Victims of sexual harassment in Pennsylvania or other American workplaces may be hesitant to report the harassing behavior. This is in part because they feel like the company may retaliate against them. It may also be difficult for those who witness sexual harassment to speak up about it. For some, talking about the issue is difficult because they aren't sure how to approach it without being offensive.
One way to address the issue is to make it clear to others that the behavior is not appropriate in the workplace. Doing so may be beneficial whether or not the victim is present when jokes or stories are being told. If an employer doesn't have a clear sexual harassment policy, it could be worthwhile to ask for training about the issue. Taking this step may help to uncover gender biases and make the workplace a better one for all employees.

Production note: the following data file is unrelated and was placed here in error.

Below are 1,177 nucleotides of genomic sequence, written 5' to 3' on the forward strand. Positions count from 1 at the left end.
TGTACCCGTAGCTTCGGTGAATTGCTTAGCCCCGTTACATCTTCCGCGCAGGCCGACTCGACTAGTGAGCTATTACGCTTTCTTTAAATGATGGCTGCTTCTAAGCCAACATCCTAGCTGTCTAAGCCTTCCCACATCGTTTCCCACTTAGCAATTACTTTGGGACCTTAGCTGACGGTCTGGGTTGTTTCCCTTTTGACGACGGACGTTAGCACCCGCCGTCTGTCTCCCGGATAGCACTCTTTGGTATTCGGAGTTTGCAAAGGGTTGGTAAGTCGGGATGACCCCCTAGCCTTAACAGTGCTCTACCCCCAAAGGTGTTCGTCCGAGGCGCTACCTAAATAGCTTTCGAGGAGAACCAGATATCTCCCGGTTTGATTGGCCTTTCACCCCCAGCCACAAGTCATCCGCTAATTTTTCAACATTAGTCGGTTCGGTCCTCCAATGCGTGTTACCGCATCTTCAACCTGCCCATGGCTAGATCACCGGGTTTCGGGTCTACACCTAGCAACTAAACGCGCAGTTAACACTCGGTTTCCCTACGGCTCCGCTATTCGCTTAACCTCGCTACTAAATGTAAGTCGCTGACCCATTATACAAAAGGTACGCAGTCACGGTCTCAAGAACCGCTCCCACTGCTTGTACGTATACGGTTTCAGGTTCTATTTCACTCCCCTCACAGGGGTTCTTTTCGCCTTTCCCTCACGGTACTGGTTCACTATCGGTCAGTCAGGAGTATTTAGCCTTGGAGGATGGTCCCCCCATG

Those who witness sexual harassment are advised to speak to the victim before taking any action on that person's behalf. For example, it may be best to notify that person that a complaint will be made to HR or others within the company. Those who know that they have allies within the workplace may be more inclined to speak for themselves regarding what has happened to them.
There are many ways in which a person may be the victim of harassment. If a person is subject to lewd jokes, sexual advances or other aggressive behavior, he or she may benefit from taking action. In some cases, that may mean filing a complaint with the EEOC or other groups. It may also mean talking with an attorney who may review the case. If successful, a victim may be entitled to compensation for lost pay and other damages.